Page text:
The experimentation that the princess experiences and the immediate lifestyle changes that take place have no transition period. She goes from being served and maintained to independent, poor and unkempt. This in a way can relate to someone who is pre- , like the princess, and immediately becomes a ual being without transition. This situation can also be related to non- issues. For example, while living in her father"s palace she was well taken care of. After leaving with the beggar she was completely dependant upon herself to do what she had never had to do in her life. As pre- , she is also pre-domestic. It is interesting to note that not only is there no mother-figure in "King Thrushbeard," there is no female-figure of any kind. Therefore, it would be unreasonable to expect a without any female influence to know how to do womanly, domestic chores such as cooking, cleaning, sewing and the like. This teaches young s that they can learn domestic skills from any woman whether it is their mother or not. And, if for some reason there were no female influence like in this situation, it would be the father"s responsibility to provide an atmosphere for his daughter that would help her develop into a normal domestic woman.

What this does not teach is that s should learn domestic skills in order to serve their husbands. It suggests quite the opposite. When the beggar arranges for her to do some jobs to make money, she agrees to it but ends up failing each job she tries to complete. When she was in the marketplace selling their s, she was taken advantage of and displayed her frustration in public. This sends a message for s to be confident and independent. Unlike other traditional fairytales, "King Thrushbeard" does not teach a that to be successful she must learn domestic skills. It teaches quite the contrary. The princess in the story struggles with various chores at first – she couldn"t make baskets, nor sell them, nor could she cook. "The beggar-man", who later turns out to be King Thrushbeard, displays his love for the princess despite her lack of domestic skills. This teaches s to make individuals out of themselves, and that there is no standard of being "domestic." That means that there also wouldn"t be a standard for men in choosing their wives. This fairytale moves s ahead a step in overcoming men"s expectations in a wife.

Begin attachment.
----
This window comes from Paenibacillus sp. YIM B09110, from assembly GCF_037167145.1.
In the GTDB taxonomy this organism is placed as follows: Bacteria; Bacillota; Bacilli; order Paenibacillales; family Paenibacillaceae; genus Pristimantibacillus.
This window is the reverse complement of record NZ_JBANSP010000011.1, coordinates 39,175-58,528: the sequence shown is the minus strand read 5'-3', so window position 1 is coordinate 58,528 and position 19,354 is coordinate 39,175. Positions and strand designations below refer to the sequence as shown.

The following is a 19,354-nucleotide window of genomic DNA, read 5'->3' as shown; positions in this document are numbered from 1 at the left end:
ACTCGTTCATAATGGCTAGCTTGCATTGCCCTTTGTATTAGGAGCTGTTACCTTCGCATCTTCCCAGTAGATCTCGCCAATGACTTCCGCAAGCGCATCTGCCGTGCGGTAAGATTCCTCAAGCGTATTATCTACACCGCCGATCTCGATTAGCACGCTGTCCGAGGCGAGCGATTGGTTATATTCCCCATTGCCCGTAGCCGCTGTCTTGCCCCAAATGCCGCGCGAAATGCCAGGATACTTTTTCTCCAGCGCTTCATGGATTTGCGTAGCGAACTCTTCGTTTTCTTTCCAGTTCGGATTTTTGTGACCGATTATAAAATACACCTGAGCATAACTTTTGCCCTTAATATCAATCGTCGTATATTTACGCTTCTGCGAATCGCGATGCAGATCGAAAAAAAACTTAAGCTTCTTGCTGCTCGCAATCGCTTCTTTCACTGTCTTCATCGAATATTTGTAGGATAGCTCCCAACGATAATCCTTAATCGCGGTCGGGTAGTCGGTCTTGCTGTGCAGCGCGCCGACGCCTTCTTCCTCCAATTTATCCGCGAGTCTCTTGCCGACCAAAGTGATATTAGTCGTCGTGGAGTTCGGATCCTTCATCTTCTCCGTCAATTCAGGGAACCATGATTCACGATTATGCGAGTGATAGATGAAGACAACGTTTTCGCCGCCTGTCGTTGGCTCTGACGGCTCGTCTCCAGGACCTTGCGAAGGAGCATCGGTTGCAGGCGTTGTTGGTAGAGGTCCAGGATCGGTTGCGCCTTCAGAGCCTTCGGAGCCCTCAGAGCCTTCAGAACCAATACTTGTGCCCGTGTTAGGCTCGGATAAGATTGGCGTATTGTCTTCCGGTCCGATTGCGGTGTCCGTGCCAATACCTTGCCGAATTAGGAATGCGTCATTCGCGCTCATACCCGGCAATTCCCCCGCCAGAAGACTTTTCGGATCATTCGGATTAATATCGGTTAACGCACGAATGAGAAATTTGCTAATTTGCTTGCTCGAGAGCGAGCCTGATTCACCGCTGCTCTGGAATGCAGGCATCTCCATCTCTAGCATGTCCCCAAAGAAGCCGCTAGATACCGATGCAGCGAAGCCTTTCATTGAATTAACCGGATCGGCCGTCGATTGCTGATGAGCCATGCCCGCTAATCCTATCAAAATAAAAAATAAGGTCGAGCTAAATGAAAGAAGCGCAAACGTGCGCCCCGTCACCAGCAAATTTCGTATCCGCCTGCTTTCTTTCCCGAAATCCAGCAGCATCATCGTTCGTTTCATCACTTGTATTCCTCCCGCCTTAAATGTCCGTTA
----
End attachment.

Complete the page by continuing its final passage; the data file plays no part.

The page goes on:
In conclusion, it is interesting to note that this fairytale, "King Thrushbeard," does not teach s to conform to a standard way of life. What it does teach is that s should not be discouraged by the disapproval of men who prefer to view a standard way of life. It teaches s to be confident and assertive in making decisions, and to be appreciative of those who are appreciative of them. However, I do not feel as though each and every feature of the fairytale could be yzed to produce a solid, coherent idea. There are many occasions in which features of the story are assumed to be a specific teaching, when, on the other hand, after being yzed do not hold together in producing a second or third didactic theme. This is my reasoning for not including many features of the fairytale. I found some to be misleading and often time irrelevant to the issue being discussed.